Changgyeong Palace

Built in 1483, Changgyeong (Flourishing Gladness) Palace was one of the “eastern palaces” along with Changdeok Palace because they sat east of Gyeongbok Palace. In the last years of the dynasty, the Japanese occupiers built a zoo, botanical garden and museum in the palace compound with a view to symbolically undermining the royal status of the dynasty. The palace was restored in 1984 with the removal of the structures added by the Japanese.

 Gyeonghui Palace

Initially called Gyeongdeok Palace, Gyeonghui (Serene Harmony) Palace was built in 1623 and also called the “western palace” as it was located west of Gyeongbok Palace. It was not built as a main seat of government but as a kind of royal villa. Visitors to the palace should drop by the nearby Seoul Museum of History as well.

 Deoksugung Palace

If you’re staying at the Westin Chosun, then going to Deoksugung Palace (Deoksugung) will be the first palace that you’ll visit. It’s about a 7 minute walk from the hotel. Again, you’ll note that it’s closed on a Monday … The main gate is named Daehan-mun, and as you enter through the gate, you’ll cross a stone bridge that is traditional to all Korean palaces, but if you get to the main gate and visit the palace at 11 a.m., 2 p.m., or you’ll be able to watch an authentic Joseon Dynasty changing of the guard ceremony.





HOW TO GET THERE:  To get to Deoksugung Palace, you should get off at the City Hall Station on subway line #1, and take exit #2.  If you’re getting off at City Hall Station from subway line #2, you should take exit #12. The cost of admission is 1,000Won. The palace is open from Tuesday to Sunday from 9 a.m. to 9 p.m. Additionally, free English tours are given at from Monday to Friday, and at on Saturday and Sunday.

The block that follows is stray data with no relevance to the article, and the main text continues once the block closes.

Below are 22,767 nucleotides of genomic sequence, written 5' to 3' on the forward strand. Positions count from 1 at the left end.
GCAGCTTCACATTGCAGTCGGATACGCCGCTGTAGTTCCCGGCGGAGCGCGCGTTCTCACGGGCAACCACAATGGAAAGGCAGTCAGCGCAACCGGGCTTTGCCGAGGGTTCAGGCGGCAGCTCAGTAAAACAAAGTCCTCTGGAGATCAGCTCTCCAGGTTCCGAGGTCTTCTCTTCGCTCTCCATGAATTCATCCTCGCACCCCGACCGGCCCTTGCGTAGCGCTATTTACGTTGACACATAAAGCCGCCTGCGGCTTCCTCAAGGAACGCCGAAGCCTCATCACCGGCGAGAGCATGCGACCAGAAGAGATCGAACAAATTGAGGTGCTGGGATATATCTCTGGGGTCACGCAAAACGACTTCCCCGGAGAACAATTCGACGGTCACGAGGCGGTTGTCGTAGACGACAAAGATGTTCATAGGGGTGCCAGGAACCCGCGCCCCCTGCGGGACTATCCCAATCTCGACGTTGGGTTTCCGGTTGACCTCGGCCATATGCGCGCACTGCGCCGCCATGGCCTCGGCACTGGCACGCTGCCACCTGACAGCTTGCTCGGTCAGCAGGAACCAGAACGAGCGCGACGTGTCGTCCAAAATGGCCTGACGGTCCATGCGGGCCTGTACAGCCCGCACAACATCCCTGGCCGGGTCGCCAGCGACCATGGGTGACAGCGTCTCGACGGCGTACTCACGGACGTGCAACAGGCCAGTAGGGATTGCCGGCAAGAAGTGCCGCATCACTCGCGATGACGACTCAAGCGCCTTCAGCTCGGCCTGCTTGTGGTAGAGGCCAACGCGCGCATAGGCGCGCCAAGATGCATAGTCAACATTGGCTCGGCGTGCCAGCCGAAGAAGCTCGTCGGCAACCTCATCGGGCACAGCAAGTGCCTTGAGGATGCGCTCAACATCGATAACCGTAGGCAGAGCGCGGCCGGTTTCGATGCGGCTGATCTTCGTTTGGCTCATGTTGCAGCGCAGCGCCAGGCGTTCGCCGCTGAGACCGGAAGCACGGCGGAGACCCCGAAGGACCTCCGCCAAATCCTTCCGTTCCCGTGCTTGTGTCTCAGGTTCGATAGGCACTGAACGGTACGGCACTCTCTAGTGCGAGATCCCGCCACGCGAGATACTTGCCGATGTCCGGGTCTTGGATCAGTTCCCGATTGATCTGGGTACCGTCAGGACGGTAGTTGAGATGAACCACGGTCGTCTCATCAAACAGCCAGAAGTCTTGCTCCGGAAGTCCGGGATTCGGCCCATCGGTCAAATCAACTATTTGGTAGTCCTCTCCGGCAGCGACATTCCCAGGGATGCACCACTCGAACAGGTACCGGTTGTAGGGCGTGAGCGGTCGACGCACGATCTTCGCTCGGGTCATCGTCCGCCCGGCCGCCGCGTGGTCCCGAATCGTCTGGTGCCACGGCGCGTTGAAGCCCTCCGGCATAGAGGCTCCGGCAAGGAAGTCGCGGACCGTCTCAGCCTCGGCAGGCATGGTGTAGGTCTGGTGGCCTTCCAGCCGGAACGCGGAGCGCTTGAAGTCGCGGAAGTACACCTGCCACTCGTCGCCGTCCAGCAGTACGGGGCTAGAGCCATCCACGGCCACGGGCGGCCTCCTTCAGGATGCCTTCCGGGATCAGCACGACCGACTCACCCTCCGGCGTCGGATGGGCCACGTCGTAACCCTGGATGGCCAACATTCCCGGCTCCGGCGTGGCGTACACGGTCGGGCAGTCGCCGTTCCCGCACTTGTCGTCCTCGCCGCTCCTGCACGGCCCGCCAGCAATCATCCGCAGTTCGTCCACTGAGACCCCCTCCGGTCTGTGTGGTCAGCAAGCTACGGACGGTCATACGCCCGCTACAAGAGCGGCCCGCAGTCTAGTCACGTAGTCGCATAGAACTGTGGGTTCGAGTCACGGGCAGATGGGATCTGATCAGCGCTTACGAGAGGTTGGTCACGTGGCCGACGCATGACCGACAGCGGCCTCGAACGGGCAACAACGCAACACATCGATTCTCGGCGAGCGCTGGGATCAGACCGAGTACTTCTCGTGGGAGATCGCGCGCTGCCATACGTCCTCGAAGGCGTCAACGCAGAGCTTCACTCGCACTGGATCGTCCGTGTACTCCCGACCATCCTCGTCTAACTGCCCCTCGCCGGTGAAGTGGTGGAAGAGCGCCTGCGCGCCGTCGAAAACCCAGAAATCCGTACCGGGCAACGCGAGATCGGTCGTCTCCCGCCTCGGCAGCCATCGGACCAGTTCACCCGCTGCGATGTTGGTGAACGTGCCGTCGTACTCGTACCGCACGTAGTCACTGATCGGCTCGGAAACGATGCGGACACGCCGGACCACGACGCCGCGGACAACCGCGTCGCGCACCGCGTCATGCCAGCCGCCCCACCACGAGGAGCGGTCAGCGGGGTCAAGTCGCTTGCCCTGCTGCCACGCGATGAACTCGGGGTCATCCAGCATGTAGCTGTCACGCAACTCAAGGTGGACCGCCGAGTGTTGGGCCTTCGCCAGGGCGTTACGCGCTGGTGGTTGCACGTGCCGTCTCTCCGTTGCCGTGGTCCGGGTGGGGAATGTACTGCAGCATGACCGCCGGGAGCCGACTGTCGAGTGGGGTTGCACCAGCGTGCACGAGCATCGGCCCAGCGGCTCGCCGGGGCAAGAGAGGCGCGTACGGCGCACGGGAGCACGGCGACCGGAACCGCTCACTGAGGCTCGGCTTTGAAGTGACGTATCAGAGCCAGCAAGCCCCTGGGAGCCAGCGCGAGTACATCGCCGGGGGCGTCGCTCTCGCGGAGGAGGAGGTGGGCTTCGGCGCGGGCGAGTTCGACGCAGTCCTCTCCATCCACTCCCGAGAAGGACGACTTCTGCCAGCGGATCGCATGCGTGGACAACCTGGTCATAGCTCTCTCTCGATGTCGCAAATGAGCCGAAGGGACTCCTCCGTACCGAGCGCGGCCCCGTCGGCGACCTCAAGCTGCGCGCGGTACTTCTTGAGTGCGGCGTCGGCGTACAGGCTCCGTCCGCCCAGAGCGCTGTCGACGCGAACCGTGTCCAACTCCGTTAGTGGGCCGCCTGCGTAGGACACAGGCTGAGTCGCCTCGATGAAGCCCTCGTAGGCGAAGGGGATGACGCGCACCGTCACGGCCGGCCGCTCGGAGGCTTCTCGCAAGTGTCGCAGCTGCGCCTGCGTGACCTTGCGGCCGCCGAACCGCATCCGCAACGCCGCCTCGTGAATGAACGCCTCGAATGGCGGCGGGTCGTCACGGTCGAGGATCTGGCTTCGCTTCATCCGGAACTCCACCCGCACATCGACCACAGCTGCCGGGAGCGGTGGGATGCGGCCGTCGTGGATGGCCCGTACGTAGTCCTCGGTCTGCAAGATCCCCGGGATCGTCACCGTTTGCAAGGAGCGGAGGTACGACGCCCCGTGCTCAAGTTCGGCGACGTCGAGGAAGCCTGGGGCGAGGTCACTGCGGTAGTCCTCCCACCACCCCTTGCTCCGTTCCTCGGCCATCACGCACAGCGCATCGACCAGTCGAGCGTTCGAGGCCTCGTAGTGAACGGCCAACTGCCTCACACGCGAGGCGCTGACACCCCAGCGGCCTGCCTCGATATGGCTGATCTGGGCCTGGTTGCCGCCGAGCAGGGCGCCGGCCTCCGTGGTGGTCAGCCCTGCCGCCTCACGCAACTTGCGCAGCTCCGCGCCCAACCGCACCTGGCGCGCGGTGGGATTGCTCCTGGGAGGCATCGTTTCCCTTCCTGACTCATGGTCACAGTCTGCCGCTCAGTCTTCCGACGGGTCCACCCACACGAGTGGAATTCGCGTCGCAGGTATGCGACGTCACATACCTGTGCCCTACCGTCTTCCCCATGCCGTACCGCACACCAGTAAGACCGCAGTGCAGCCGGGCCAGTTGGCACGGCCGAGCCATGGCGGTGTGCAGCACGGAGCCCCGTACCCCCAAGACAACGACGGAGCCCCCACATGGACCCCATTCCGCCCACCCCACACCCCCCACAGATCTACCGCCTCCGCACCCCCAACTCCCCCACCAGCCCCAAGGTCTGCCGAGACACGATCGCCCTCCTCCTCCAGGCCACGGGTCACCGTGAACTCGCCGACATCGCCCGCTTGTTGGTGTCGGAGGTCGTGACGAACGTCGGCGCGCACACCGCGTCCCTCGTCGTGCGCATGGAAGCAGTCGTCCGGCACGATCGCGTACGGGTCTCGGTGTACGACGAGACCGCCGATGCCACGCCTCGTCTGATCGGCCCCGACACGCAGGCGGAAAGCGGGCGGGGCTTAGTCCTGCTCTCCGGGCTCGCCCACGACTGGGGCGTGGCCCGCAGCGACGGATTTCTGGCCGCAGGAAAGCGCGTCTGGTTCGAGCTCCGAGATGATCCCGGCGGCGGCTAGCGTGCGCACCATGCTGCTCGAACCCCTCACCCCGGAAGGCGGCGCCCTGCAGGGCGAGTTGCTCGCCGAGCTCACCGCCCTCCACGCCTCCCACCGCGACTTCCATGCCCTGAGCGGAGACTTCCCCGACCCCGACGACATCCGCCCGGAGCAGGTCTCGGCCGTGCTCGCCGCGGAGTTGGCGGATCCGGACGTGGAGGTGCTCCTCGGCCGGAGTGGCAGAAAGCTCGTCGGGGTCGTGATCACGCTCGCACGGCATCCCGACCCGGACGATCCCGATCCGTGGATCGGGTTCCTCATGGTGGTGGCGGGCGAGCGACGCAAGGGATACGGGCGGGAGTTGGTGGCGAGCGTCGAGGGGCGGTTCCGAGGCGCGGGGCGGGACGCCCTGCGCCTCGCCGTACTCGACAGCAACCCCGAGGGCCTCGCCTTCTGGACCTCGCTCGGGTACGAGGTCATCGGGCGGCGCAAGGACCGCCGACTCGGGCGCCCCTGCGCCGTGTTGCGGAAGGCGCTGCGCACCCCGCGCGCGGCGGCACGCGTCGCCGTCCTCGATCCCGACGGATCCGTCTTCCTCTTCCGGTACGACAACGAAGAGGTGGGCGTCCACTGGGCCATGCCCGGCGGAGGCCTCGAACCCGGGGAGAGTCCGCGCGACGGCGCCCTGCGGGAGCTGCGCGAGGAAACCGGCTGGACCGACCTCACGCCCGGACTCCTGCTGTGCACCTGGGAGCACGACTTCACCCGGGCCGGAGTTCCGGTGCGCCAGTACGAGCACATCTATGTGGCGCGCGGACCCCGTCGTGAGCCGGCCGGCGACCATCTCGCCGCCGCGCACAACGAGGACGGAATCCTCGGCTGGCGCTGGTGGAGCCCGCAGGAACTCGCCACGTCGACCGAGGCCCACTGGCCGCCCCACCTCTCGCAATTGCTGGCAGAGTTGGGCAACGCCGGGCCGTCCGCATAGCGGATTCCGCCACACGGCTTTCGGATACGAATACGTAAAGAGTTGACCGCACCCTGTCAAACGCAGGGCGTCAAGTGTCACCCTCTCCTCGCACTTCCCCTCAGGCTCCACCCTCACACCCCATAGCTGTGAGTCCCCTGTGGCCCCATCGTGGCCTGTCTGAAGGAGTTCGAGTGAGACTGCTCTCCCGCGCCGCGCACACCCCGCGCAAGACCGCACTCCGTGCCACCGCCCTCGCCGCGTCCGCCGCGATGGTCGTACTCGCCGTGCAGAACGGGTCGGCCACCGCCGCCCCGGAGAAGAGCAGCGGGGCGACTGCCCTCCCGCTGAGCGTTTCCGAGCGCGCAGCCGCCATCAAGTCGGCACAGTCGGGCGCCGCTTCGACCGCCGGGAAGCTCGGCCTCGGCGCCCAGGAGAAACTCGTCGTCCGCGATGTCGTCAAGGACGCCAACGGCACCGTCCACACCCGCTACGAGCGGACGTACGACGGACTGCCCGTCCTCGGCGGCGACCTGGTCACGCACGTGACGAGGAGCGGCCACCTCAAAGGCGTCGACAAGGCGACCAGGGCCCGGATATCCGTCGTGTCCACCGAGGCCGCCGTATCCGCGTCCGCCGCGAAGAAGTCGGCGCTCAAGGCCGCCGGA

The colours on the beams in each of the structures are predominantly green with accent colours. This is very typical of all the other temples and palaces that you would have encountered on your day walk.



This is the throne room that the Korean kings sat upon, along with the emblem in the ceiling.



Overall, I wasn’t super impressed by the palace … but then again I found that most of the palaces and temples were built in the same fashion and ha but as a first time visitor to Seoul, any palace you visit in Seoul is well worth the trip.  The most impressive features about the palace are Daehan-mun, the main gate at the palace; the statue of King Sejong on the green lawn; and Seogeo-dang, the only two-storied residence from the Joseon Dynasty. The drawbacks are the newer looking buildings and the smaller size of the palace.  But either way, if you have the time, and want to see a beautiful palace, make a stop at Deoksugung Palace.

About Rishiray

Rishi Sankar is a Cloud HRMS Project Manager/ Solution Architect. Over the past 15+ years, he has managed to combine his overwhelming wanderlust with a desire to stay employed, resulting in continuing stints with 3 major consulting firms (IBM, Deloitte, Accenture). He documents his adventures around the world on "Ah Trini Travelogue" with pictures and stories from the road/tuk-tuk/camel/rickshaw. You can follow him on Twitter at @rishiray and on Facebook at "Ah Trini Travelogue . He doesn't like Chicken Curry but loves Curry Chicken and is always trying to find the perfect Trinidadian roti on the road. He also doesn't like cheese and kittens ... and definitely not together. E-mail from his blog is appreciated like a 35 yr old Balvenie at [email protected]